It is easy to see why the Tuareg call this place the plateau of rivers. The land ebbs, flows, rushes and pulses. It moves constantly. Where there is sand it is icing-sugar fine, swept smooth by the winds and sometimes bearing minuscule footprints hinting of moonlit hunting dramas. Rocks and stones lie scattered like fallen vertebrae, eroded, as if searching for something irrevocably shattered.
Ahead, the horizon feels unreachable, the distant peaks stark and impermeable, like the wall of stone that separate the two sides of my life. The thin line of our caravan is oblique and meandering, winding, perhaps, towards another, new place, where regrets will become dust.
The two men talk – about the weather, its whims and idiosyncrasies, about rain clouds that are dream-makers, about trees that could kill you, and those that could keep you alive.
Father and son seem a perfect foil for each other. For Samir, the desert holds a hypnotic majesty. It is a place of oleander blossom, acacia and palms spreading their shade in the sun, of vast, wild secrets that hold mystical beauty. Whereas for his father, these are lands where the soul and body are tested, where inner strength is crafted and insight gained.
Samir notices the patterns of the sky and land and the ever-changing winds. Suleyman warns that the hot ground burns holes in the soles of your sandals. Samir believes in love. Suleyman feels sorry for those poor souls who love, the type found in the West. For him, love is a disease of passion in which the senses and emotions give way to madness.
All the while, the camels listen, heads held high, swaying their necks in agreement, or snorting as if in protest. At first Fleabag resists her nose line, as if uncomfortable in middle position. Walking beside Samir seems to soothe and calm her. She has no issues with love.
We march until the light begins to fail, squeezing a bit more out of ourselves. Late afternoon, among the powdery rubble, a smooth patch of ground is enough to pitch camp and couch our tired camels, who carp and wriggle. Large bushes with prickly foliage cleansed of their winter dust, or an isolated tree provide wind shelter.
I gave Fleabag a stroke and she gurgles, regarding me through her long lashes as if to say, ‘Agh! So you are still here. What do you want, seriously?’
‘I’m not really sure,’ I tell her, and she chews her cud, as if to say the discussion is over.
The tents don’t take long to put up. Samir begins a fire by rubbing a stick sharpened at the end to a point with another, longer, dry stick. When the flames leap over his fingers, Suleyman throws on some teheregle, to dispel bad spirits.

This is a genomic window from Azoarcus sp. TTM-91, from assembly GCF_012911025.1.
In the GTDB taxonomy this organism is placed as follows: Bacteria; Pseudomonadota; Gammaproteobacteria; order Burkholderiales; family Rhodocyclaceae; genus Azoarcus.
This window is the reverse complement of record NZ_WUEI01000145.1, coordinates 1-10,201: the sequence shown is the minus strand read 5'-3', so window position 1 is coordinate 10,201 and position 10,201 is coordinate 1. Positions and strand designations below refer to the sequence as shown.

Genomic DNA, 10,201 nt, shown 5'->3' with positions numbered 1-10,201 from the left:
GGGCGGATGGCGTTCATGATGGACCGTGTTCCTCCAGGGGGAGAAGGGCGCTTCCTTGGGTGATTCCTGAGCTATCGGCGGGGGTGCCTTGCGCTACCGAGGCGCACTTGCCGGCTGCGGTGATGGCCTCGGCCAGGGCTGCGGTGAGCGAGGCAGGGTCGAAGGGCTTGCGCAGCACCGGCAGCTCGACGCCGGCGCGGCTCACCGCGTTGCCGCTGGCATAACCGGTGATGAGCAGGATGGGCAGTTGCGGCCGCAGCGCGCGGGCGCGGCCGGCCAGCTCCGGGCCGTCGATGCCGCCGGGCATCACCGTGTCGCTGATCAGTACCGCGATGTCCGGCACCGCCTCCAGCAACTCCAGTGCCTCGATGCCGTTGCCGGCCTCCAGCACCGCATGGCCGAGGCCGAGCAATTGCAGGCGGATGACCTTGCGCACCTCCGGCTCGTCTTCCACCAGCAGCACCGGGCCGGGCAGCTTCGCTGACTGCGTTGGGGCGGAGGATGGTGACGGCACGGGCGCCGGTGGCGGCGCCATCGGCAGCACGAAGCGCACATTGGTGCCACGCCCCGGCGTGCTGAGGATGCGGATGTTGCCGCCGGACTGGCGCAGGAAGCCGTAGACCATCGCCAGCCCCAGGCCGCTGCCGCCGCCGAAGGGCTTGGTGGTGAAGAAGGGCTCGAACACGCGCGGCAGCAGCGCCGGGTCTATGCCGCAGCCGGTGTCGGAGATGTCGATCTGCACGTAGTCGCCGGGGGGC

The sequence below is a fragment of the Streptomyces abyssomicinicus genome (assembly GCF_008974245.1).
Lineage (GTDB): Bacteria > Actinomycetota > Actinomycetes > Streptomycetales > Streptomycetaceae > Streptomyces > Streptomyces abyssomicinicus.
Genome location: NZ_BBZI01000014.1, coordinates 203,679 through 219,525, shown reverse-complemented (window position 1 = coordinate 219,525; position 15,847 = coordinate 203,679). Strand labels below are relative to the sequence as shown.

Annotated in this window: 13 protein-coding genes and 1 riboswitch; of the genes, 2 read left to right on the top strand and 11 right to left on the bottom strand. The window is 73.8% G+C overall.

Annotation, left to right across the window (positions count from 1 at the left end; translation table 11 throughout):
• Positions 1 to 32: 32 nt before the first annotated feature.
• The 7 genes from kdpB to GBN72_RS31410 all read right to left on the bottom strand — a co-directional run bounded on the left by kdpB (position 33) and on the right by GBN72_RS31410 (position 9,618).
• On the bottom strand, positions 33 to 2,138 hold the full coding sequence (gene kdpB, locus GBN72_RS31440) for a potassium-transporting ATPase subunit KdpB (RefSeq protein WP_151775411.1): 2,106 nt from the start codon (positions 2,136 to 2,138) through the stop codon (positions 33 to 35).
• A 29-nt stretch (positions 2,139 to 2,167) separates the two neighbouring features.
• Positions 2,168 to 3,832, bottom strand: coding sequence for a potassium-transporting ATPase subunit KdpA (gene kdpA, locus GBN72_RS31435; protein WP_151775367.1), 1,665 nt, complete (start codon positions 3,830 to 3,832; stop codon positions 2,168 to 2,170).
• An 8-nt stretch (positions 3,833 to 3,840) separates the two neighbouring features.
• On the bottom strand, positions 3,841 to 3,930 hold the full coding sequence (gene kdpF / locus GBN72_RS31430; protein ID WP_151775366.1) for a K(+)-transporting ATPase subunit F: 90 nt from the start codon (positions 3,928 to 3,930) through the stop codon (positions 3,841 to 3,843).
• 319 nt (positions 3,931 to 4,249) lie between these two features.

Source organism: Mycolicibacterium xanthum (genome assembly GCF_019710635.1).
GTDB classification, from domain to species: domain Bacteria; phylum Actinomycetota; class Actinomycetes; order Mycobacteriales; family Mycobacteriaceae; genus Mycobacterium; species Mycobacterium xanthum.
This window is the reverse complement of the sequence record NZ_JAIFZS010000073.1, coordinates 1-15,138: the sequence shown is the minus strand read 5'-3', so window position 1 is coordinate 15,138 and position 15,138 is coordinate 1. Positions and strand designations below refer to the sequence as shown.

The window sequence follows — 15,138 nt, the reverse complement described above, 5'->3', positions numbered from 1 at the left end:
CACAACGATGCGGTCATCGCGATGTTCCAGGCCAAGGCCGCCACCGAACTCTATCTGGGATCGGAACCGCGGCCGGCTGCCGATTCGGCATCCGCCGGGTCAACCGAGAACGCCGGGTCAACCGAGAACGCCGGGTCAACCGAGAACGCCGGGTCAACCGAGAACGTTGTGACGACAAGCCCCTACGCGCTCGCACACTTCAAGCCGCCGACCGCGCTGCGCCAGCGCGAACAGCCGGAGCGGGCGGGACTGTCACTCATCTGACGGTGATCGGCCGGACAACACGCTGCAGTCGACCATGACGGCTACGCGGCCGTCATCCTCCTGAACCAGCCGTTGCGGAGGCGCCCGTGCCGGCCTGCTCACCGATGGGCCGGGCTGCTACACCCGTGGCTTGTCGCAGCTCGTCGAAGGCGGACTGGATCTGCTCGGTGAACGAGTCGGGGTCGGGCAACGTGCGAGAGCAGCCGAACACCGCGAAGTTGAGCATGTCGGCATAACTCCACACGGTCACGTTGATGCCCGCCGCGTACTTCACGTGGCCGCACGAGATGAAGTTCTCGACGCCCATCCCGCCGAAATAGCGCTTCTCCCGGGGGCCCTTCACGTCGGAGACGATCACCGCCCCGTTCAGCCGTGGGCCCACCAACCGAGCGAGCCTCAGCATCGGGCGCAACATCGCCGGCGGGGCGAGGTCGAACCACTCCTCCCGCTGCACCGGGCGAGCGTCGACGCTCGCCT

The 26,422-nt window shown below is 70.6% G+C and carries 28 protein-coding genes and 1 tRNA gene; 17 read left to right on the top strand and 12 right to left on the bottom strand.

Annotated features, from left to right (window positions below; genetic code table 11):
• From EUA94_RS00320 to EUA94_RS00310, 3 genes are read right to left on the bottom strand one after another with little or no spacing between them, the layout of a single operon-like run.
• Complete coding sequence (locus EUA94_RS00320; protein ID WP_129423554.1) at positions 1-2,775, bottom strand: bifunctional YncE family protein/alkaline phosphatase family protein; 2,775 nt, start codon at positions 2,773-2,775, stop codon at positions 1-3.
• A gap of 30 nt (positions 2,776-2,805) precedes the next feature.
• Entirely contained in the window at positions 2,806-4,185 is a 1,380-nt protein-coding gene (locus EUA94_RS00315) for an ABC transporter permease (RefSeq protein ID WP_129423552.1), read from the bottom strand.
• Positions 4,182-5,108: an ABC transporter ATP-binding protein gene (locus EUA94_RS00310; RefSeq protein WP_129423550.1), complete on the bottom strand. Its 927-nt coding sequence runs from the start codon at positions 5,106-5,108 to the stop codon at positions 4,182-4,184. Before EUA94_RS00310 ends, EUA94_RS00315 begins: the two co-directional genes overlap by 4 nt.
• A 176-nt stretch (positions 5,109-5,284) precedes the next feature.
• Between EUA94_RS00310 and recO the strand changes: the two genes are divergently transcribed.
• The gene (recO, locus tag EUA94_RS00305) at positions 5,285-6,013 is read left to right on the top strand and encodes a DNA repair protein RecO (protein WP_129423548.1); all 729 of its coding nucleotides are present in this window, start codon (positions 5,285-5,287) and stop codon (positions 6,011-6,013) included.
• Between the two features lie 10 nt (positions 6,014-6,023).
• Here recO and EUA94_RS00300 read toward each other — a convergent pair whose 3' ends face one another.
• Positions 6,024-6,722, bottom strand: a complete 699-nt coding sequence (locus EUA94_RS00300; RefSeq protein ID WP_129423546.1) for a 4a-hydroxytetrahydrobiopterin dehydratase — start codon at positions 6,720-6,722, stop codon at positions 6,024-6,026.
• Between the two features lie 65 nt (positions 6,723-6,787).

Supper is stew, or duwaz, eaten from a shared pot, and tagela with oranges and cardamom biscuits. We lean against sun-warmed rocks that would burn your skin if you touched them in the daytime. Now, as the temperature falls, they are like hard electric blankets.
Samir ‘cleans’ the dishes by pouring sand on them and swishing it around with his finger. Despite the exemption from prayer that Islam grants to all travellers, Suleyman walks into the distant vacuum and I see his dark outline slide out a prayer mat. It is the one that smells of camel dung.
In the dying day, the camels play in the dust. The high peaks look unworldly in the distance, sparkling from the radiance melting over them. Samir tells stories about the deeds of his forebears, those navigators of the great routes whose invisible paths traced the past like small tributaries.
We sit listening to the silence for a while, although for the two men it is not silence because they can hear the sounds of the winds and the animals.
As night’s cold gathers us in its arms, Suleyman speaks of the practice of fire watching, a kind of willing the heat to enter the body practised by nomads on long desert journeys. It doesn’t seem to work.
Darkness falls. I undress inside my sleeping bag, relieved to have survived the first twelve miles unscathed. The torch makes circles on the canvas sides of the tent, one pale ring outside and another a darker one like a kaleidoscope with a dot in the middle. I switch off the light, remembering an old love, and drift to the lullaby tinkling of camel bells.